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Stages of Diversification

  • Imbs, Jean
  • Wacziarg, Romain

This Paper studies the evolution of sectoral labour concentration in relation to the level of per capita income. We show that various measures of sectoral concentration follow a U-shaped pattern across a wide variety of data sources: countries first diversify, in the sense that labour is spread more equally across sectors, but there exists, relatively late in the development process, a point at which they start to specialize again. We introduce a model with endogenous costs of trading internationally that provides an explanation for this new empirical fact. The model highlights a trade-off between the benefits of diversification in the context of high trading costs, and the benefits of specialization in a Ricardian sense.

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Paper provided by C.E.P.R. Discussion Papers in its series CEPR Discussion Papers with number 2642.

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Date of creation: Dec 2000
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Handle: RePEc:cpr:ceprdp:2642
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  1. Ventura, Jaume, 1997. "Growth and Interdependence," The Quarterly Journal of Economics, MIT Press, vol. 112(1), pages 57-84, February.
  2. repec:rus:hseeco:122203 is not listed on IDEAS
  3. J. Peter Neary, 2000. "Of Hype and Hyperbolas - Introducing the new Economic Geography," Working Papers 200019, School of Economics, University College Dublin.
  4. Sebnem Kalemli-Ozcan & Bent E. Sorensen & Oved Yosha, 1999. "Risk Sharing and Industrial Specialization: Regional and International Evidence," JCPR Working Papers 86, Northwestern University/University of Chicago Joint Center for Poverty Research.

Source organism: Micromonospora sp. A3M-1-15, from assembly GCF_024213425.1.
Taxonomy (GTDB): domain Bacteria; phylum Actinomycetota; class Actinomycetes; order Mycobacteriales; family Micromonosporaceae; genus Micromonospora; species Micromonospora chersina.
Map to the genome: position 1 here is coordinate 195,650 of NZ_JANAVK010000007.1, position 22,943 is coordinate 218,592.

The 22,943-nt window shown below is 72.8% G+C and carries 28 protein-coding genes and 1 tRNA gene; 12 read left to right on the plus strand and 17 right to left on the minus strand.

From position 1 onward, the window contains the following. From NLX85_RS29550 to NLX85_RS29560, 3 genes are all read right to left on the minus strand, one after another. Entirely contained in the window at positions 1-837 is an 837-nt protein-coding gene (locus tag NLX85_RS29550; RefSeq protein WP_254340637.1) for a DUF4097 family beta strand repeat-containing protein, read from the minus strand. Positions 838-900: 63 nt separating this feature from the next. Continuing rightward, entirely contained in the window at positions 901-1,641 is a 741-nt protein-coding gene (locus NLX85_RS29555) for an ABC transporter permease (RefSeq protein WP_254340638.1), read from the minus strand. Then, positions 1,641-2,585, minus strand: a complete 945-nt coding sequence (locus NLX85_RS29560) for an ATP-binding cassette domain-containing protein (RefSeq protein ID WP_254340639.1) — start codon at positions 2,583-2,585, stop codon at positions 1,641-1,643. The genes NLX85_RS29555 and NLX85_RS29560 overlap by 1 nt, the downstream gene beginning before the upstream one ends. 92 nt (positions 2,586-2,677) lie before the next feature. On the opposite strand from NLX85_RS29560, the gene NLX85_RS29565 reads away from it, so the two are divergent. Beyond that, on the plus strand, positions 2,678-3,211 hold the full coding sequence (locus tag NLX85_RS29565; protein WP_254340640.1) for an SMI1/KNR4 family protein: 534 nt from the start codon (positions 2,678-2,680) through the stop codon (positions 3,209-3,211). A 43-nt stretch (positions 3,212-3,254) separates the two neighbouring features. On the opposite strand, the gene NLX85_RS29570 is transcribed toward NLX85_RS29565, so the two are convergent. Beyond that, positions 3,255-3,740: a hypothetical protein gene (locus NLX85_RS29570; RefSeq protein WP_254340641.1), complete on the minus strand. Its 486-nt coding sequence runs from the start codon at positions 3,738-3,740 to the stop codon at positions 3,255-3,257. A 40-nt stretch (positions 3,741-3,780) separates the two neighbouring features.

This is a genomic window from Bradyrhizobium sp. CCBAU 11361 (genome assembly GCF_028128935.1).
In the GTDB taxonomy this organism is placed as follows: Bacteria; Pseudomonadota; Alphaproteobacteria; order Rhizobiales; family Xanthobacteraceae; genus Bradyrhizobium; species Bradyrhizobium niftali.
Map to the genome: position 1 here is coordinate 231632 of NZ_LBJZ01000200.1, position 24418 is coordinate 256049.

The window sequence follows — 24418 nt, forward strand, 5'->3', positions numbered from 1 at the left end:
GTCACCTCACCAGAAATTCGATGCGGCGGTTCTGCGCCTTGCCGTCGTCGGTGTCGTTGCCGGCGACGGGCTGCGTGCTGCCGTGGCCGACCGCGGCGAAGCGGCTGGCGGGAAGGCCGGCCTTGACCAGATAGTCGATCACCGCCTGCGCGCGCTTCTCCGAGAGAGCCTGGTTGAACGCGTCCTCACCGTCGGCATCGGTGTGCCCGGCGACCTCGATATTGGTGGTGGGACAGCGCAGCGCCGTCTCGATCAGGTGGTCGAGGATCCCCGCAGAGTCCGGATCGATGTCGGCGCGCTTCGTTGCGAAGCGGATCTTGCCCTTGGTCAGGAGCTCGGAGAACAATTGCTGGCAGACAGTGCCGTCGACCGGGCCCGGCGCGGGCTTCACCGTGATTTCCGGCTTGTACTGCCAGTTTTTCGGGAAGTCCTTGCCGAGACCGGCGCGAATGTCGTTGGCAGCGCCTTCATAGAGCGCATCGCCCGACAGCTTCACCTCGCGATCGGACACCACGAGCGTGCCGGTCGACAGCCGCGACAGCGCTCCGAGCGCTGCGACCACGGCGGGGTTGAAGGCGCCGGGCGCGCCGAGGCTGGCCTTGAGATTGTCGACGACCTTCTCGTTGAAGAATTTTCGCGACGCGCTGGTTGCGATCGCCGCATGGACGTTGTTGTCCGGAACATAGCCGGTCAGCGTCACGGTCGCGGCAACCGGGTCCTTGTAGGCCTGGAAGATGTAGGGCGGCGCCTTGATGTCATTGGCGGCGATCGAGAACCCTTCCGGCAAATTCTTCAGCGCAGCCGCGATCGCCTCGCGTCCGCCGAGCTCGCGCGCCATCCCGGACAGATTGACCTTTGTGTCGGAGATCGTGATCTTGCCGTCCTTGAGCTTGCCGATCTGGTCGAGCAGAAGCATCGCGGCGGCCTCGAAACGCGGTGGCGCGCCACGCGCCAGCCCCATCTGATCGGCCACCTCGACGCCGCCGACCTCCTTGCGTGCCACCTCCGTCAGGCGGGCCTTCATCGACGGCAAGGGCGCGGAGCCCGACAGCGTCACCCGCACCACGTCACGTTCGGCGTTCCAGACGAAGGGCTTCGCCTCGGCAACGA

5. Kelly, Morgan, 1997. "The Dynamics of Smithian Growth," The Quarterly Journal of Economics, MIT Press, vol. 112(3), pages 939-64, August.
  6. Murphy, Kevin M & Shleifer, Andrei & Vishny, Robert W, 1989. "Industrialization and the Big Push," Journal of Political Economy, University of Chicago Press, vol. 97(5), pages 1003-26, October.
  7. Spiros Bougheas & Panicos Demetriades & Edgar Morgenroth, 1996. "Infrastructure, Transport Costs and Trade," Keele Department of Economics Discussion Papers (1995-2001) 96/7, Department of Economics, Keele University.
  8. Barro, Robert J. & Sala-i-Martin, Xavier, 1995. "Technological Diffusion, Convergence and Growth," CEPR Discussion Papers 1255, C.E.P.R. Discussion Papers.
  9. Krugman, Paul & Venables, Anthony J., 1995. "Globalization and the Inequality of Nations," Working Paper Series 430, Research Institute of Industrial Economics.
  10. Acemoglu, Daron & Zilibotti, Fabrizio, 1997. "Was Prometheus Unbound by Chance? Risk, Diversification, and Growth," Journal of Political Economy, University of Chicago Press, vol. 105(4), pages 709-51, August.
  11. Patrick Royston, 1992. "Lowess Smoothing," Stata Technical Bulletin, StataCorp LP, vol. 1(3).
  12. Dornbusch, Rudiger & Fischer, Stanley & Samuelson, Paul A, 1977. "Comparative Advantage, Trade, and Payments in a Ricardian Model with a Continuum of Goods," American Economic Review, American Economic Association, vol. 67(5), pages 823-39, December.
  13. Robert E. Lucas, 2000. "Some Macroeconomics for the 21st Century," Journal of Economic Perspectives, American Economic Association, vol. 14(1), pages 159-168, Winter.
  14. Wacziarg, Romain & Imbs, Jean, 2000. "Stages of Diversification," Research Papers 1653, Stanford University, Graduate School of Business.
  15. Saint-Paul, Gilles, 1992. "Technological choice, financial markets and economic development," European Economic Review, Elsevier, vol. 36(4), pages 763-781, May.
  16. Jan Fagerberg, 1987. "A technology gap approach to why growth rates differ," Working Papers Archives 1987002, Centre for Technology, Innovation and Culture, University of Oslo.
  17. Paul Krugman, 1992. "Geography and Trade," MIT Press Books, The MIT Press, edition 1, volume 1, number 0262610868, June.
  18. Lucas, Robert Jr., 1988. "On the mechanics of economic development," Journal of Monetary Economics, Elsevier, vol. 22(1), pages 3-42, July.
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